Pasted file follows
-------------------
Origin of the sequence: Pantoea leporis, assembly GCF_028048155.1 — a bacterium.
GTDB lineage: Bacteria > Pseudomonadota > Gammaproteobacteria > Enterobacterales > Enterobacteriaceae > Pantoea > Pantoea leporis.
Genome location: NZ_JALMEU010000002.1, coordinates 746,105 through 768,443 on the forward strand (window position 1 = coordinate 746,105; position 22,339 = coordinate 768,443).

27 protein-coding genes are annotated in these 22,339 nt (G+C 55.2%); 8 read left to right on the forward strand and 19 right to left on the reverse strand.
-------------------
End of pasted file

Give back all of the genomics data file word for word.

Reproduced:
Origin of the sequence: Pantoea leporis, assembly GCF_028048155.1 — a bacterium.
GTDB lineage: Bacteria > Pseudomonadota > Gammaproteobacteria > Enterobacterales > Enterobacteriaceae > Pantoea > Pantoea leporis.
Genome location: NZ_JALMEU010000002.1, coordinates 746,105 through 768,443 on the forward strand (window position 1 = coordinate 746,105; position 22,339 = coordinate 768,443).

27 protein-coding genes are annotated in these 22,339 nt (G+C 55.2%); 8 read left to right on the forward strand and 19 right to left on the reverse strand.